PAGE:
Do you want to know the number one reason most people do not become successful?

Why it is that so many people talk about their dreams but so few actually reach them?

I’ll tell you — and I’ll tell you because this was the single most difficult lesson I had to learn as a 20-something with my own dream.

Most people do not know how to protect their time.

This starts the moment you decide you want to create something for yourself.

People will try to convince you that you shouldn’t do it — and you should do something else instead. You will say you want to create a short film, and the people around you will say, “You can do that later. Come hang out with us tonight instead.” You will say you want to write a book, and people will say, “You can write a book later in life. You should enjoy your time now!” You will say you want to go home and make moves toward launching your start-up idea, and people will say, “It’s Friday!”

It doesn’t come from a bad place. People just want other people to do what they want to do. They want friends to come and add to the situation. They want adventurers. And there’s nothing wrong with that. There are many times when you should be an adventurer with your friends and enjoy the spontaneity of life.

However, the moment those decisions begin to live in conflict with what you deeply, truly want to do, you’ve made a mistake. Your time is no longer yours to spend, and it is being spent by others and what they want to do.

If you want to work on your film project, but you let people persuade you to go out to the bars instead, you have just lost control over your time.

If you want to make progress on that start-up you’re working on, and you let people persuade you to “do it later,” you’ve lost control over your time.

Protecting your time is a skill set. It takes practice. It is not easy to say no to things — especially fun things. It’s not easy to walk your own path and go your own way. And it’s certainly not easy to choose to work when everyone else you know has chosen to play.

But these are the decisions that build value in your life. All of these tiny moments, compounded over months and years, are what separate the people who say they want to become successful but never end up doing much of anything, and the people who end up living their dream every day.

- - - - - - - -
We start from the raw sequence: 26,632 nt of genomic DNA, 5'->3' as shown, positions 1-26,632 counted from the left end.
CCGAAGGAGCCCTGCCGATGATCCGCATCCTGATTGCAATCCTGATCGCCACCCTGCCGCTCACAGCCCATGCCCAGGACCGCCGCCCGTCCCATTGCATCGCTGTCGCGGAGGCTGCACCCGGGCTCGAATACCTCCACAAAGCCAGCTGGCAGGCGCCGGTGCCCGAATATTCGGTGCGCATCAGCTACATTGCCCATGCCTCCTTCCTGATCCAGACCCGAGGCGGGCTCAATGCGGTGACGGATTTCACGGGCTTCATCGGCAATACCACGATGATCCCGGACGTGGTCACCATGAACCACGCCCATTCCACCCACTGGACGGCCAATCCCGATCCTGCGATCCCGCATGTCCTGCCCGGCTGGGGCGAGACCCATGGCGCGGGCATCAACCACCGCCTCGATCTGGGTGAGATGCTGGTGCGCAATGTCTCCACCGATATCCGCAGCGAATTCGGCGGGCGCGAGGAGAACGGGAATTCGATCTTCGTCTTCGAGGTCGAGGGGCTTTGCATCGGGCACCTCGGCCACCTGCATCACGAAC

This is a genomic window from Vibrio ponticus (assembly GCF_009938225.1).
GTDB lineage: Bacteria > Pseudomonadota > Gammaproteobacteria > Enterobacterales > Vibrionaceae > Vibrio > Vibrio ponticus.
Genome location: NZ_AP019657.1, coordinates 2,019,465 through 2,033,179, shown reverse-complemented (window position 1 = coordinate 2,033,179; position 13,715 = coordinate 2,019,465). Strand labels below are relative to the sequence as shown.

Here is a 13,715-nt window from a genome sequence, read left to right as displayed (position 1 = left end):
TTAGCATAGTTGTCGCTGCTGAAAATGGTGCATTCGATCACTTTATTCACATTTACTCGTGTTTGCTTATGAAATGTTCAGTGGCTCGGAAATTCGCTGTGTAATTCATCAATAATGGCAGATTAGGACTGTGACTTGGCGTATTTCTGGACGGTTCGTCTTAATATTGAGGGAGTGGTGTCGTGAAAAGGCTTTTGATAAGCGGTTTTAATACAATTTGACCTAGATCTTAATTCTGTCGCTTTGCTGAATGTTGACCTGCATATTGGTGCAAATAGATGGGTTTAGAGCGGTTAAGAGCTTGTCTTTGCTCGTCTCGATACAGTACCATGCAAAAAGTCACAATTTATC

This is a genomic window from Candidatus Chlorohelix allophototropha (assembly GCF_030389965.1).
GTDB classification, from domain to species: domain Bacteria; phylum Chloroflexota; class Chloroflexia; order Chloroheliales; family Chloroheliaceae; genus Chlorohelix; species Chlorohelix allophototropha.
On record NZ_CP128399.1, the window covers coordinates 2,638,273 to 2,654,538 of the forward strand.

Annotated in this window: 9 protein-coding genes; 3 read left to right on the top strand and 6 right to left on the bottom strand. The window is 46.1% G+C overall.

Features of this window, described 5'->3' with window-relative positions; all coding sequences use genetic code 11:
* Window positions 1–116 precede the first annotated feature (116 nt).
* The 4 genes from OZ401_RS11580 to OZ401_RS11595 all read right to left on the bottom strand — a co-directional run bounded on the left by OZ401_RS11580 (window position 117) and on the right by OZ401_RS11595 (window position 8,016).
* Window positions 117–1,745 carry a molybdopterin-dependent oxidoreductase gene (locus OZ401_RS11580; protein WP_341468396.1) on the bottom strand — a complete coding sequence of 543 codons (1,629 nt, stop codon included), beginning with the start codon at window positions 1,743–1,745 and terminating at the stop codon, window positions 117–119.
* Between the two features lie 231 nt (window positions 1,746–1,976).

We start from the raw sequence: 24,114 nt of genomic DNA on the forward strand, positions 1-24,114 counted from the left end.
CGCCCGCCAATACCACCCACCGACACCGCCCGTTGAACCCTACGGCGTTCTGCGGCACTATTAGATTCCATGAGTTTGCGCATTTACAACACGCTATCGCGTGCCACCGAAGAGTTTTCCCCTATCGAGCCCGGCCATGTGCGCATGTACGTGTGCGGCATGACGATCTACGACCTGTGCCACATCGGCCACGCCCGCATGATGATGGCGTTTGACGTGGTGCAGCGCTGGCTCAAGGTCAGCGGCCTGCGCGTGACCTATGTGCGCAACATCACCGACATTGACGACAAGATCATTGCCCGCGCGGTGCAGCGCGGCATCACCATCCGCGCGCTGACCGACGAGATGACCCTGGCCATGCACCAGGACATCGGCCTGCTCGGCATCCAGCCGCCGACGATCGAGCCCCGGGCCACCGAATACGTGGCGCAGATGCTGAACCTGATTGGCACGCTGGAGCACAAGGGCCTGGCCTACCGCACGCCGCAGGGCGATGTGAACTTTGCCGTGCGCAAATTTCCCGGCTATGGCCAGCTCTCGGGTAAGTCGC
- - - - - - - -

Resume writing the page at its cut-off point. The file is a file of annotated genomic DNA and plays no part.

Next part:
Let me tell you a story:

When I was working on my first memoir, Confessions of a Teenage Gamer, I spent almost every weekend in my apartment, writing. When people would invite me out, nine times out of 10 I would say, “Maybe next time. I need to go home and work on my book.”

For five years, I did this. Although I did make decisions to go out here and there, and maintain some semblance of a social life, the vast majority of my time was spent investing in myself.

And for all five of those years, I was met with opposition. When I would decline people’s invitations, people would respond, “You need to relax more. You can work on your book later.” But I didn’t want to do it later. I wanted to do what I had to do now so that I could move on to the next thing later.

Here’s the irony:

After years and years of deliberately saying no to things that were distractions to me, and after publishing my first book, and after establishing myself as a writer online, many of those people came back around.

They said, “How can I do that? I have ideas. I have a project I’ve been working on that I can’t finish. How did you do it?”

I protected my time. Ferociously.

This is the single most important lesson any 20-something needs to learn.

Because if you think the distractions of life are going to make it any easier when you’re in your 30s or 40s or 50s, you’re wrong.

If you can’t protect your time for the things you truly want to do while you’re in your 20s, you will never be able to do so when you’re older with even more responsibilities and time commitments.

For no other reason, it’s about building the habit when you’re young. It’s about knowing the value of your time, and choosing to spend it how you want to spend it — whatever that means to you.

This article originally appeared in Inc. Magazine.

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